As is commonly known, this particular stretch of time is characterised as the era of radical change, with the emergence of many liberation movements, including feminism. As such, the ekphrasis views the painting under a feminist’s point of view. Instead of symbolising romantic love, the poem shows that “The Kiss” may symbolise male dominance. Lexis that indicates this is apparent from the start of the poem. “They” are described as “kneeling” together in the first line, which is deceivingly romantic.
Furthermore, this role can be understood as fearful of the criticism that society (during that time period) has when a woman is seen with a man. Likewise, the peculiarity of this aspect can be comprehended within the Egyptian poem “The Beginning of the Song that Diverts the Heart”. This ancient poem is centered upon a recalcitrant woman. Her undertaking was to sway the man she loved to engage in an ascetic relationship. The similarities can be evidently understood and recognized within “Zhongzi, Please,” and “The Beginning of the Song that Diverts the Heart”.
She wants us to feel it and I know this in the end of her poem when she writes “In the wonderful MAGIC OF LOVE” and because of this line I have no doubt in my mind that she was madly in love when she wrote this poem. Now in the poem “Love Poem” by John Frederick Nims he takes a much different (and more realistic) approach on how he perceives the idea of his love. As early as the first line he starts to criticize his girlfriend/wife by writing, “My clumsiest dear, whose hands shipwreck vases, At whose quick touch all glasses chip and ring.” In the first line he’s already calling her incredibly clumsy but tries to soften it up by calling her “dear” but by using the word shipwreck it’s almost like wherever she goes and everything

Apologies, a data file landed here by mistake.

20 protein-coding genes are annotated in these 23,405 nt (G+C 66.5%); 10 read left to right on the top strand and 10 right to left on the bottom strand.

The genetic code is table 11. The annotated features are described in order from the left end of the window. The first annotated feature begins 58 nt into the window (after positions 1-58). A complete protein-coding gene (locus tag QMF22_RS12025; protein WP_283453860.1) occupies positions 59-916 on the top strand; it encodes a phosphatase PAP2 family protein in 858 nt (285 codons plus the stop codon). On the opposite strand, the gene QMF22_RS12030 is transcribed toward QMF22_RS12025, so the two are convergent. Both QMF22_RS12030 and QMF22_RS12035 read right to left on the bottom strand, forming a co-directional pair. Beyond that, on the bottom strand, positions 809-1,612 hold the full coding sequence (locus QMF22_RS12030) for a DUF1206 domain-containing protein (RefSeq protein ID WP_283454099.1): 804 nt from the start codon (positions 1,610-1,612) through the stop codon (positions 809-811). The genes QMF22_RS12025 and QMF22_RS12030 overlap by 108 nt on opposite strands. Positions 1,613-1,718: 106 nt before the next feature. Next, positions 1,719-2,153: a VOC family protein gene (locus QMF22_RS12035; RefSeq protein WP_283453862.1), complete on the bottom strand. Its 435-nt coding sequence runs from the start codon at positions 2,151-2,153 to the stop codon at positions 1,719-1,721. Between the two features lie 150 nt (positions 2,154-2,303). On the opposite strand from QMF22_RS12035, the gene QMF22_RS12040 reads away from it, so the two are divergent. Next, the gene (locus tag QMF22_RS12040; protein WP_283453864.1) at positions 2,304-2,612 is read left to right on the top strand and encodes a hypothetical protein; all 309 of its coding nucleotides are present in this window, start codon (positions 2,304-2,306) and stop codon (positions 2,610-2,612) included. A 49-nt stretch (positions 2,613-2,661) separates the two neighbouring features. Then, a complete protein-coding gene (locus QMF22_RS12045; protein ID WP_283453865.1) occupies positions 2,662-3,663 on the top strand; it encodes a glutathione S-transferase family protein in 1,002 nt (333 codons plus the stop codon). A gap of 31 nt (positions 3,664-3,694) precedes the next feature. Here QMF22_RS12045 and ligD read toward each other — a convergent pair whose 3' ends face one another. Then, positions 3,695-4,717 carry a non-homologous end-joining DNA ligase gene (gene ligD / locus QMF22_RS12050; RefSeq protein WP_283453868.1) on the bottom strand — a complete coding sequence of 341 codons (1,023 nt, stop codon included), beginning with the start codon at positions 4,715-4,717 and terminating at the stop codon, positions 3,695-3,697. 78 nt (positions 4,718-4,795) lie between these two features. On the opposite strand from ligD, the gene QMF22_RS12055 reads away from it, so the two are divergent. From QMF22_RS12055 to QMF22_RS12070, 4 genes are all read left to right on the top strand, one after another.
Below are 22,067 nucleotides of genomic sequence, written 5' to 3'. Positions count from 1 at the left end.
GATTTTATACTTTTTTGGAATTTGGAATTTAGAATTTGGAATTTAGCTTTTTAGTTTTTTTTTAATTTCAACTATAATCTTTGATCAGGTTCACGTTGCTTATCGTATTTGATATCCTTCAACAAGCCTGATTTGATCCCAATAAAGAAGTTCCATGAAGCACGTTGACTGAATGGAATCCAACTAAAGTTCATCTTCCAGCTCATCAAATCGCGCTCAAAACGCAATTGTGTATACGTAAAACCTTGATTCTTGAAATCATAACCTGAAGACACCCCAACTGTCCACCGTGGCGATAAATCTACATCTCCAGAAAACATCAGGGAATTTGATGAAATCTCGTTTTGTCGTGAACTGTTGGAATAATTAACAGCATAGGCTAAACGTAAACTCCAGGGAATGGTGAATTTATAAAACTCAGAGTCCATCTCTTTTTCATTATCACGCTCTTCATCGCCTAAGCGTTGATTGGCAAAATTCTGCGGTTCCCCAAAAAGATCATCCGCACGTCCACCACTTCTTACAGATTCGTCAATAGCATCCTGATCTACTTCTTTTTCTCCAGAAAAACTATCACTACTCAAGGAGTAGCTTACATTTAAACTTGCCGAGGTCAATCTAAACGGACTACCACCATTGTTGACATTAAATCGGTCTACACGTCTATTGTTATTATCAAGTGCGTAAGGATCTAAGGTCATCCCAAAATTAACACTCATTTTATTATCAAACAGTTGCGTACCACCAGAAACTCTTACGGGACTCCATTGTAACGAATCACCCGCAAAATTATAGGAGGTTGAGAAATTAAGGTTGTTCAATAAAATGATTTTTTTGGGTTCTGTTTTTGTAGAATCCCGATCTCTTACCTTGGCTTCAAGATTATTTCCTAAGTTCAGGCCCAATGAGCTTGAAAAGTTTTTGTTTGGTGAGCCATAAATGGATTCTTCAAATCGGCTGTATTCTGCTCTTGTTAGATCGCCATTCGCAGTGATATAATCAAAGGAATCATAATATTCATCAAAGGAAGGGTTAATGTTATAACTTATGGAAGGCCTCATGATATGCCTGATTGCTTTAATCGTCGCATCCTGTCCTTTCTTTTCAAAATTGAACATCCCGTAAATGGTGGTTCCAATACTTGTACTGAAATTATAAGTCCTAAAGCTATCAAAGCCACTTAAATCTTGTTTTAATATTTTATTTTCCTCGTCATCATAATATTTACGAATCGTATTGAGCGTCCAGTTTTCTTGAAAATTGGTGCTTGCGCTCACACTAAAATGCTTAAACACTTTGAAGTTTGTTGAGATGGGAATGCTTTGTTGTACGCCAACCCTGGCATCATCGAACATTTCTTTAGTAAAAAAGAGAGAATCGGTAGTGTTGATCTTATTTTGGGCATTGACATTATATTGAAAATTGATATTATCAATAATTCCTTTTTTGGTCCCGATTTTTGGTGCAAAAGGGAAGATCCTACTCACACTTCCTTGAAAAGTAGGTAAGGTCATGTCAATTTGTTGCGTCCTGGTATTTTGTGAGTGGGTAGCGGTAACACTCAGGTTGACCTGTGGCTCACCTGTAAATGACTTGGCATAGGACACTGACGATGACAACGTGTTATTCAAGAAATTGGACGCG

In an interview on NPR, Inskeep discusses some of the intricacies of organic food with NPR’s Aubrey Allison, and she responded with this excerpt “…there are a whole bunch of emotional values that are tied up with eating organic food. So people who eat organic food tend to value altruism. They tend to value benevolence. They tend to value spirituality. And organic food has gotten wrapped up in all of these values that don't necessarily have to do with the very specific things…” Of course, many people buy organic foods because they tend to value their health, but many don’t know of the shortcomings of “organic foods”.
Weldon contextualises Austen’s world, positioning the contemporary reader to sympathise with the plight of women regards to marriage during the regency period. Weldon creatively reshapes the contemporary responders understanding and appreciation of the value of love in Pride and Prejudice. Weldon informs the responder of employment opportunities in Austen’s time, “a chimney sweep…a butcher….or a prostitute…or you could marry.” The listing of these grim opportunities along with the dichotomy of statistic heightens the responder’s attitude of the social benefits of marriage.